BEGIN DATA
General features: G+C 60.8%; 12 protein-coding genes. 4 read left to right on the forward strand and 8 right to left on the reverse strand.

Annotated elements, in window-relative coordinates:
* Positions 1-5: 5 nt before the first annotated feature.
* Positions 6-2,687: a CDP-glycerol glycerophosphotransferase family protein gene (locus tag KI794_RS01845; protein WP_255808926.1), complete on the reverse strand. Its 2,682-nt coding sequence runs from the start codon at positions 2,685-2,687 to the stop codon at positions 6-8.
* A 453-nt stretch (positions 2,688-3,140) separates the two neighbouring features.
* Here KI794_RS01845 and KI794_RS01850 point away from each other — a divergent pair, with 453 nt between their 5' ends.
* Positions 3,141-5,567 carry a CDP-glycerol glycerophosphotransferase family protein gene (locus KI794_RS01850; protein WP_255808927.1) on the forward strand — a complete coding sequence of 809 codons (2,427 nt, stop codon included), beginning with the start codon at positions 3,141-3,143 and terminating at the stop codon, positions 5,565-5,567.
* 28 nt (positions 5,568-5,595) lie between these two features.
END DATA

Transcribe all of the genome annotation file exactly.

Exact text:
General features: G+C 60.8%; 12 protein-coding genes. 4 read left to right on the forward strand and 8 right to left on the reverse strand.

Annotated elements, in window-relative coordinates:
* Positions 1-5: 5 nt before the first annotated feature.
* Positions 6-2,687: a CDP-glycerol glycerophosphotransferase family protein gene (locus tag KI794_RS01845; protein WP_255808926.1), complete on the reverse strand. Its 2,682-nt coding sequence runs from the start codon at positions 2,685-2,687 to the stop codon at positions 6-8.
* A 453-nt stretch (positions 2,688-3,140) separates the two neighbouring features.
* Here KI794_RS01845 and KI794_RS01850 point away from each other — a divergent pair, with 453 nt between their 5' ends.
* Positions 3,141-5,567 carry a CDP-glycerol glycerophosphotransferase family protein gene (locus KI794_RS01850; protein WP_255808927.1) on the forward strand — a complete coding sequence of 809 codons (2,427 nt, stop codon included), beginning with the start codon at positions 3,141-3,143 and terminating at the stop codon, positions 5,565-5,567.
* 28 nt (positions 5,568-5,595) lie between these two features.